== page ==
Forskningsarrangementer foråret 2013
3. arrangement med fokus på Global historie / 3rd research seminar: Global History
WRITING IMPERIAL HISTORY AFTER EMPIRE
John Darwin teaches Imperial and Global History at Oxford where he is Beit University Lecturer in the History of the British Commonwealth and a fellow of Nuffield College. He is a Fellow of the British Academy. His most recent books are After Tamerlane: The Global History of Empire since 1405 (winner of the Wolfson History Prize for 2007), The Empire Project: The Rise and Fall of the British World-System 1830-1970 (which won the Trevor Reese Prize for Imperial and Commonwealth History in 2010), and most recently Unfinished Empire: The Global Expansion of Britain (2012). His current project is an investigation of the role of colonial port cities in the expansion of empire and the growth of the global economy between 1830-1930.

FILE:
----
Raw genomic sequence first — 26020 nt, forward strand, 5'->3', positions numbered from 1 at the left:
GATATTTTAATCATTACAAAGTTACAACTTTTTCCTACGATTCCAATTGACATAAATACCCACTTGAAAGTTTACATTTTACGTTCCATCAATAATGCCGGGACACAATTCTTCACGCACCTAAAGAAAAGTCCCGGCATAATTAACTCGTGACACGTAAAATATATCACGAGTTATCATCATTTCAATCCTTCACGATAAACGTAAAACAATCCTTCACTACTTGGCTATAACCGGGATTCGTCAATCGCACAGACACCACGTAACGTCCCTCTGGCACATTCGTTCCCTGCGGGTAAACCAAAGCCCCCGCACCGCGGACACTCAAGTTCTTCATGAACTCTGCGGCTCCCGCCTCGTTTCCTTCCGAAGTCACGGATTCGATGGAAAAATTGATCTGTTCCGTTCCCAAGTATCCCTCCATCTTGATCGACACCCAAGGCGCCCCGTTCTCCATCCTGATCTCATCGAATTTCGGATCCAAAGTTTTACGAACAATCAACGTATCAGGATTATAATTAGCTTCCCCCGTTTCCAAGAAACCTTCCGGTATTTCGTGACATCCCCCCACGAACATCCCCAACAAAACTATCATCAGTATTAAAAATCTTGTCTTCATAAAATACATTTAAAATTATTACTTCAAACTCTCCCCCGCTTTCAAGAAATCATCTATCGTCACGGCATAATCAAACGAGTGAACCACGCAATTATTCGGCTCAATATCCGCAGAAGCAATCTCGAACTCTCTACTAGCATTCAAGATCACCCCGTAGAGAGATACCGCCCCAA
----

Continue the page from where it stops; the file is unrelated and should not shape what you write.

Andrew S. Thompson is Professor of Modern History at the University of Exeter. His most recent book is a volume of essays for the Oxford History of the British Empire Companion Series entitled Britain's Experience of Empire in the Twentieth Century (2012). Other publications include Empire and Globalisation: Networks of Peoples, Goods, and Capital in the British World, 1850-1915, co-authored with Gary Magee (2010), and The Empire Strikes Back? The Impact of Imperialism on Britain from the Mid-Nineteenth Century (2005).
- John Darwin, ‘Ending Empire’, in Darwin, Unfinished Empire: The Expansion of Britain (Allen Lane, 2012).
- Bernard Porter, Review of ‘Unfinished Empire’, History Today (26 September 2012).
- Link: http://www.historytoday.com/blog/2012/09/unfinished-empire
- Andrew Thompson, ‘Afterword: The Imprint of Empire’, in Thompson (ed.) Britain’s Experience of Empire in the Twentieth Century, (Oxford, Oxford University Press, 2012).
All are welcome.
Contact: Christian Damm Pedersen, email@example.comfirstname.lastname@example.org
World History Workshop is an academic forum for the exchange of ideas among students and scholars of the humanities and social sciences with an interest in world history.
The seminar is funded by the Velux Foundation.